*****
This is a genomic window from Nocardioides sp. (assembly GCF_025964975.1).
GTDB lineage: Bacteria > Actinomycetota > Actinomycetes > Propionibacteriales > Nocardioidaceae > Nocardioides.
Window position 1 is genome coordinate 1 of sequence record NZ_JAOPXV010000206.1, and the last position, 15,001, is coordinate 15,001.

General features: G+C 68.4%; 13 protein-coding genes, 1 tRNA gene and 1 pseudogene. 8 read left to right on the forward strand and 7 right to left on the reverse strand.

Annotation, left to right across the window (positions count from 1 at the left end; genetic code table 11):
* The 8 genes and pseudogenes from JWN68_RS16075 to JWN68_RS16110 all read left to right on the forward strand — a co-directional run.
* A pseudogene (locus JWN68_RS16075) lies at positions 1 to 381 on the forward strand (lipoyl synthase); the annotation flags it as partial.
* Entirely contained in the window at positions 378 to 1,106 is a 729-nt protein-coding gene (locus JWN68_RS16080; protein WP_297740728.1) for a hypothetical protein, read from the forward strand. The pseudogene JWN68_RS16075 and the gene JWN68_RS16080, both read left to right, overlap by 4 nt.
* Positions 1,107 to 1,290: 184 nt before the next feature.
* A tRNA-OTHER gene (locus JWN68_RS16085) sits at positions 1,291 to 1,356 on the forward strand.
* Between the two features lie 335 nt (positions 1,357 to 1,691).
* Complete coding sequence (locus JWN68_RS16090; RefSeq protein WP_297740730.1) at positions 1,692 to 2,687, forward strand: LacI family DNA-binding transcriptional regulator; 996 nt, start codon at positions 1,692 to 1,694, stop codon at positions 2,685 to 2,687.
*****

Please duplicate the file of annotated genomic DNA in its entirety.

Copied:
This is a genomic window from Nocardioides sp. (assembly GCF_025964975.1).
GTDB lineage: Bacteria > Actinomycetota > Actinomycetes > Propionibacteriales > Nocardioidaceae > Nocardioides.
Window position 1 is genome coordinate 1 of sequence record NZ_JAOPXV010000206.1, and the last position, 15,001, is coordinate 15,001.

General features: G+C 68.4%; 13 protein-coding genes, 1 tRNA gene and 1 pseudogene. 8 read left to right on the forward strand and 7 right to left on the reverse strand.

Annotation, left to right across the window (positions count from 1 at the left end; genetic code table 11):
* The 8 genes and pseudogenes from JWN68_RS16075 to JWN68_RS16110 all read left to right on the forward strand — a co-directional run.
* A pseudogene (locus JWN68_RS16075) lies at positions 1 to 381 on the forward strand (lipoyl synthase); the annotation flags it as partial.
* Entirely contained in the window at positions 378 to 1,106 is a 729-nt protein-coding gene (locus JWN68_RS16080; protein WP_297740728.1) for a hypothetical protein, read from the forward strand. The pseudogene JWN68_RS16075 and the gene JWN68_RS16080, both read left to right, overlap by 4 nt.
* Positions 1,107 to 1,290: 184 nt before the next feature.
* A tRNA-OTHER gene (locus JWN68_RS16085) sits at positions 1,291 to 1,356 on the forward strand.
* Between the two features lie 335 nt (positions 1,357 to 1,691).
* Complete coding sequence (locus JWN68_RS16090; RefSeq protein WP_297740730.1) at positions 1,692 to 2,687, forward strand: LacI family DNA-binding transcriptional regulator; 996 nt, start codon at positions 1,692 to 1,694, stop codon at positions 2,685 to 2,687.